There’s a curious line in our creed which says that, immediately following his death, Jesus “descended into hell”. What, possibly, can that mean?
Within the popular Christian mindset we have the conception that, as a consequence of original sin, the gates of heaven were closed so that, from the time of Adam and Eve until the moment of Jesus’ death, nobody could enter paradise. Only a divine act of reparation could again give human beings access to heaven and that act of reparation was Jesus’ death which “paid the debt of sin” and so opened the gates of heaven.
In this view of things, all the just who had died from the time of Adam and Eve until Jesus’ death were asleep somewhere, in a Hades of sorts. Immediately following his death, Jesus descends to that underworld and awakens these souls and then triumphantly leads them into paradise. That descent to the underworld to wake the souls of the dead and take them to heaven is what is understood as “the descent into hell”. The image of this is wonderfully captured in an ancient homily that the church now uses as one of its readings for the hour of vigils on Holy Saturday.
But that’s an image, something that captures, as might an icon, a deeper reality. It’s not a video-tape of an actual happening. How is it to be interpreted? How did Jesus descend into hell?
Let me try to explain this by combining three images:
The first is a story, a tragic one: Some years ago some family friends of mine lost a daughter to suicide. She was in her early twenties and away from home when she made her first attempt to kill herself. The family rushed to her, flew her home, surrounded her with loving solicitude, took her to doctors of ever kind, and generally tried every possible way to love and coax her out of her deadly depression. In the end, they failed. She killed herself, despite their efforts. All the loving effort and professional resources they could muster could not break through and bring her out of the private hell into which she had descended. Strong as human love can be, sometimes it stands helpless, exhausted, before a door it can’t open.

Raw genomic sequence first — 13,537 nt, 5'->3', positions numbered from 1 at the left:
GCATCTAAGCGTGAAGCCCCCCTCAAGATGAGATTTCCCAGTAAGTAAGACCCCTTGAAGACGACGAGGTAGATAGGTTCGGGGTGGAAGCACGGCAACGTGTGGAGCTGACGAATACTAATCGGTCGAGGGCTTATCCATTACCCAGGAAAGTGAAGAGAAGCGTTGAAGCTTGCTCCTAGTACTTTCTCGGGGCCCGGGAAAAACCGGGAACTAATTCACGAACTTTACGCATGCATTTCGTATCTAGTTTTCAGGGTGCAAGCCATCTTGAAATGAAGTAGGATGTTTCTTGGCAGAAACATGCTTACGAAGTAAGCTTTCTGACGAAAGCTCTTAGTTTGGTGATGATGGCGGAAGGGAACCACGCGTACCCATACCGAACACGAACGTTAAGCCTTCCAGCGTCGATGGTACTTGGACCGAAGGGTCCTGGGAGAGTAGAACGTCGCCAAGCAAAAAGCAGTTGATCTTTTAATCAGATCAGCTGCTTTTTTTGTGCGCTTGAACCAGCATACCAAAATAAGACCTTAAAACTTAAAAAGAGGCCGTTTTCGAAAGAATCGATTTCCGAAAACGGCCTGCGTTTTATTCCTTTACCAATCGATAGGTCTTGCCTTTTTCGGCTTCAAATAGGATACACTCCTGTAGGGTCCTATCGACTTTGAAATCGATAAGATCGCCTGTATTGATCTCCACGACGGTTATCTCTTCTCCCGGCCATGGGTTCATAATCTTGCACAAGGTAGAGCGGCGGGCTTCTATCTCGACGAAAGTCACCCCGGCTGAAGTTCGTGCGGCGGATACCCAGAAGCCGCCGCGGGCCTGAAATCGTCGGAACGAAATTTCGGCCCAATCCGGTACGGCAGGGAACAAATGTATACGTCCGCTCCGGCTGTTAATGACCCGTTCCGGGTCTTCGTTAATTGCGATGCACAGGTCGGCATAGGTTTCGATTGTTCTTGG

My second image is taken from John’s Gospel: After Jesus rises from the dead, he appears to the disciples who, as John describes, are huddled together in a room, in fear, with the doors locked. Jesus comes right through the locked doors, stands inside the middle of their fear, and breathes out peace. A week later, he does it again.
A third image: When I was a young boy, my mother gave me a holy card, an adaptation of a famous painting by Holman Hunt (“The Christ Who Knocks”) In the version my mother gave me, we see, behind a locked door, a man huddled and paralysed by a fear and darkness of some kind. Outside the door stands Jesus, with a lantern, knocking, ready to relieve the man of his burden. But there’s a hitch, the door only has a knob on the inside. Jesus cannot enter, unless the man first unlocks the door. There’s the implication that God cannot help unless we first let God in. Fair enough? Not exactly.
What the cross of Christ reveals is that when we are so paralysed by fear and overcome by darkness that we can no longer help ourselves, when we have reached the stage where we can no longer open the door to let light and life in, God can still come through our locked doors, stand inside our fear and paralysis, and breathe out peace. The love that is revealed in Jesus’ suffering and death, a love that is so other-centred that it can fully forgive and embrace its executioners, can precisely pass through locked doors, melt frozen hearts, penetrate the walls of fear, and descend into our private hells and, there, breathe out peace.
In the case of the young woman who committed suicide, she had reached a point where she was frozen inside of a private hell, behind doors that her family’s love and professional doctors could no longer open. They stood outside of her locked doors, like Jesus in Holman Hunt’s painting, knocking, begging for a response that she could no longer give. I have no doubt though that when she awoke on the other side she found Christ standing inside her fear and darkness, breathing out peace.
The doctrine of the “descent into hell” is singularly the most consoling of all doctrines, in any religion. As that ancient homily on Holy Saturday so wonderfully puts it, the love that Christ reveals in the cross is so strong that it can descend into any hell we can create, thaw out our frozen souls, and lead us into the light and peace of paradise, despite our fears and weaknesses. The cross of Christ does not stand helpless before a locked door.